After 11 years, Dr. Frasier Crane is signing off - The cast and crew look back on how they shrink-wrapped the 'Cheers' egghead and shipped him to Seattle

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When Joey debuts this fall, it’ll have a huge legacy to live up to — and we’re not talking about Friends. In 1993, NBC launched their riskiest sitcom spin-off to date, Frasier — a series that lasted 11 years and earned five consecutive Emmy wins for outstanding comedy. As Frasier Crane takes his final call May 13, the cast and crew look back at how they transported the brainy Cheers barfly to a Seattle radio station, making him one of the longest-running prime-time characters (tied with Gunsmoke’s Matt Dillon) on TV.


In the winter of 1992, NBC Entertainment president Warren Littlefield was faced with replacing Cheers, NBC’s most-watched comedy. Littlefield and Paramount Network TV (which produced Cheers) decided spinning off Frasier was the solution, and they wanted Cheers scribes Peter Casey, David Lee, and David Angell (who died during the Sept. 11 tragedy) to do it. But Kelsey Grammer was dubious, and the three writers had a very different, and in retrospect, ridiculous idea for a new series.

WARREN LITTLEFIELD I’d talk to anybody who would listen and say, ”Hey, Cheers spin-off — is there anything we want to do here?” No one was particularly motivated until late in ’92 when Ted Danson called and said, ”I can’t be Sam Malone anymore.” It took me a few minutes to figure out whether it was a prank call.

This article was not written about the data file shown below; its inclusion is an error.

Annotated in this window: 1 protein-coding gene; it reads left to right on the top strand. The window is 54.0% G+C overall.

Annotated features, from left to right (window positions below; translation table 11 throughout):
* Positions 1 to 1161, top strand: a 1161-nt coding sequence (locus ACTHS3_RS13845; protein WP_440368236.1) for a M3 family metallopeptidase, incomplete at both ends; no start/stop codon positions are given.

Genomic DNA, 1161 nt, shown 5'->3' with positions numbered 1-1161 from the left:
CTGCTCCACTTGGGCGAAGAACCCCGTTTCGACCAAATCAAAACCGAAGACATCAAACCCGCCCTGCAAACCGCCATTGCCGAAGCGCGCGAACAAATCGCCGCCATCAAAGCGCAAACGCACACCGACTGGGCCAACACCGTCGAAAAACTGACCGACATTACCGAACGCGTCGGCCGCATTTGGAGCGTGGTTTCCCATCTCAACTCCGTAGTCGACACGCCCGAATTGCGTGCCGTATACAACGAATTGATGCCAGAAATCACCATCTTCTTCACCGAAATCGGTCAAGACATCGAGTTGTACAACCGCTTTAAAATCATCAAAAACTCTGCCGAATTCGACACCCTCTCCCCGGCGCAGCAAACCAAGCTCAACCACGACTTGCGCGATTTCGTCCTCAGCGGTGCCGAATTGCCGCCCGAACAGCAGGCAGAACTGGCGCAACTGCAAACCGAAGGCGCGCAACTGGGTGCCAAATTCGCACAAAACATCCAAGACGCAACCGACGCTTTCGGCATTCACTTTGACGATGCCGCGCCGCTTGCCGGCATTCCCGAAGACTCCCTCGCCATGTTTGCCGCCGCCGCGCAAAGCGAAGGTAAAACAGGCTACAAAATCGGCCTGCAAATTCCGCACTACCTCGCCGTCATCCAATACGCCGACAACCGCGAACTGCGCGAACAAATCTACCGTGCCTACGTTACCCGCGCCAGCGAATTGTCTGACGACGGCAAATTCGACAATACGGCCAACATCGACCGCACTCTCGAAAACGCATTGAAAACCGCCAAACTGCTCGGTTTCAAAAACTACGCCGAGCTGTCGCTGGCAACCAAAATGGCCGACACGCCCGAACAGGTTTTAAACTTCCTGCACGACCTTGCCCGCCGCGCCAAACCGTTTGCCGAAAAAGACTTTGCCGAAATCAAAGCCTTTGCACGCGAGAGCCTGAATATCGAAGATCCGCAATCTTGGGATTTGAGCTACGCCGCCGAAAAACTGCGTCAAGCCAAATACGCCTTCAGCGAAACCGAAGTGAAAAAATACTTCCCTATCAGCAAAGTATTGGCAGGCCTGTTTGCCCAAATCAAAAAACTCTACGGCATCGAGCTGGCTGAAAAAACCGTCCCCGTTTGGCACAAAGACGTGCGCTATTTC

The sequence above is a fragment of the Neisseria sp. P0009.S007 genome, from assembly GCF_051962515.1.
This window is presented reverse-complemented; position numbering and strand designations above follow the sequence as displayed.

JOHN PIKE (PRESIDENT, PARAMOUNT TV, 1986 — 1993) I thought the best thing to do was to put Peter, David, and David together with Kelsey. But Kelsey did not want to reprise his role as Frasier. Everybody agreed — it’s hard to spin a character off. We tried it with The Tortellis [a short-lived spin-off built around Carla’s ex-husband], but Nick Tortelli was despicable. You can’t build a show around somebody you hate.

KELSEY GRAMMER (Frasier) I just thought Frasier should die with Cheers.

PETER CASEY We wanted Kelsey to play this Malcolm Forbes-type character who had this magazine empire. He was a motorcycle enthusiast who was in an accident and was paralyzed from the waist down.

PIKE I was absolutely speechless. I didn’t know quite what to do, so I took a couple of beats and said, ”You know, whatever it is you want to do, I’ll get it on the air. But this is one of the worst ideas I’ve ever heard in my life. It’s not funny.”

CASEY We had been burned by the critics when we created Wings. They called it ”Cheers in an airport.” We thought, Do we really want to go through that comparison all over again?

PIKE I told Kelsey [a spin-off] could be an absolute grand slam because we could get the old Cheers time period, and it would be the most delicious transition in the history of TV. Kelsey said, ”I trust your instincts, and I really do want to be very, very wealthy.”

GRAMMER As long as we didn’t take Lilith and didn’t have children on the show.

CASEY The initial idea for Frasier was to have it take place in a radio station. But David Lee said it’s going to start looking like WKRP in Cincinnati. Meanwhile, David Lee’s father had a stroke, and he was also trying to help his mother find care for his father. One day he came into the office and said, ”What if the father is somehow disabled, and Frasier has to take care of him?” Here’s a man whose life is devoted to counseling other people about their problems, and he can’t manage his own at home.


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